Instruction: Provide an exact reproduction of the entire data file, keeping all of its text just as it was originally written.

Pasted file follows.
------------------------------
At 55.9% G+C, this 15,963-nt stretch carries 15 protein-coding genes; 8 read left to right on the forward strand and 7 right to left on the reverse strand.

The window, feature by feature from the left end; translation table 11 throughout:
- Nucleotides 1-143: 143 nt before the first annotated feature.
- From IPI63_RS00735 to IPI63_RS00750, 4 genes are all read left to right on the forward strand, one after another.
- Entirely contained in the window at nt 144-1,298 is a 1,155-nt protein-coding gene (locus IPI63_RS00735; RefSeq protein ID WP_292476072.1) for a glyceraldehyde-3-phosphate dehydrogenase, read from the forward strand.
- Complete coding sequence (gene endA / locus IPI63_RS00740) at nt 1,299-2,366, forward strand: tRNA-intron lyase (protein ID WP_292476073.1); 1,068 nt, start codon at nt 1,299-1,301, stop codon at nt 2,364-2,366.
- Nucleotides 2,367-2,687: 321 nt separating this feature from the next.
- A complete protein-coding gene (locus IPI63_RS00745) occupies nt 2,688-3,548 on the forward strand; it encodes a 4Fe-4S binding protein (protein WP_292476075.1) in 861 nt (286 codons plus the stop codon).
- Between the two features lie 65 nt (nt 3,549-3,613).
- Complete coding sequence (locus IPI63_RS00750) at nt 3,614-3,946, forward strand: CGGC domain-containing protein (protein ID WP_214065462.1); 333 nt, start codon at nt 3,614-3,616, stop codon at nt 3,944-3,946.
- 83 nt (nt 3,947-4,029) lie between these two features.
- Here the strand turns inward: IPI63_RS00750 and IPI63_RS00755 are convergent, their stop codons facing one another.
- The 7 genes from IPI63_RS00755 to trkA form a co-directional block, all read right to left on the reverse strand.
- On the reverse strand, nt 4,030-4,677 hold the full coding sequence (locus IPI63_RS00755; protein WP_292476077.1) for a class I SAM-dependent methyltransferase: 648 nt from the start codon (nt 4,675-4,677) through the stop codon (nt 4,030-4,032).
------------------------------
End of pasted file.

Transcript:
At 55.9% G+C, this 15,963-nt stretch carries 15 protein-coding genes; 8 read left to right on the forward strand and 7 right to left on the reverse strand.

The window, feature by feature from the left end; translation table 11 throughout:
- Nucleotides 1-143: 143 nt before the first annotated feature.
- From IPI63_RS00735 to IPI63_RS00750, 4 genes are all read left to right on the forward strand, one after another.
- Entirely contained in the window at nt 144-1,298 is a 1,155-nt protein-coding gene (locus IPI63_RS00735; RefSeq protein ID WP_292476072.1) for a glyceraldehyde-3-phosphate dehydrogenase, read from the forward strand.
- Complete coding sequence (gene endA / locus IPI63_RS00740) at nt 1,299-2,366, forward strand: tRNA-intron lyase (protein ID WP_292476073.1); 1,068 nt, start codon at nt 1,299-1,301, stop codon at nt 2,364-2,366.
- Nucleotides 2,367-2,687: 321 nt separating this feature from the next.
- A complete protein-coding gene (locus IPI63_RS00745) occupies nt 2,688-3,548 on the forward strand; it encodes a 4Fe-4S binding protein (protein WP_292476075.1) in 861 nt (286 codons plus the stop codon).
- Between the two features lie 65 nt (nt 3,549-3,613).
- Complete coding sequence (locus IPI63_RS00750) at nt 3,614-3,946, forward strand: CGGC domain-containing protein (protein ID WP_214065462.1); 333 nt, start codon at nt 3,614-3,616, stop codon at nt 3,944-3,946.
- 83 nt (nt 3,947-4,029) lie between these two features.
- Here the strand turns inward: IPI63_RS00750 and IPI63_RS00755 are convergent, their stop codons facing one another.
- The 7 genes from IPI63_RS00755 to trkA form a co-directional block, all read right to left on the reverse strand.
- On the reverse strand, nt 4,030-4,677 hold the full coding sequence (locus IPI63_RS00755; protein WP_292476077.1) for a class I SAM-dependent methyltransferase: 648 nt from the start codon (nt 4,675-4,677) through the stop codon (nt 4,030-4,032).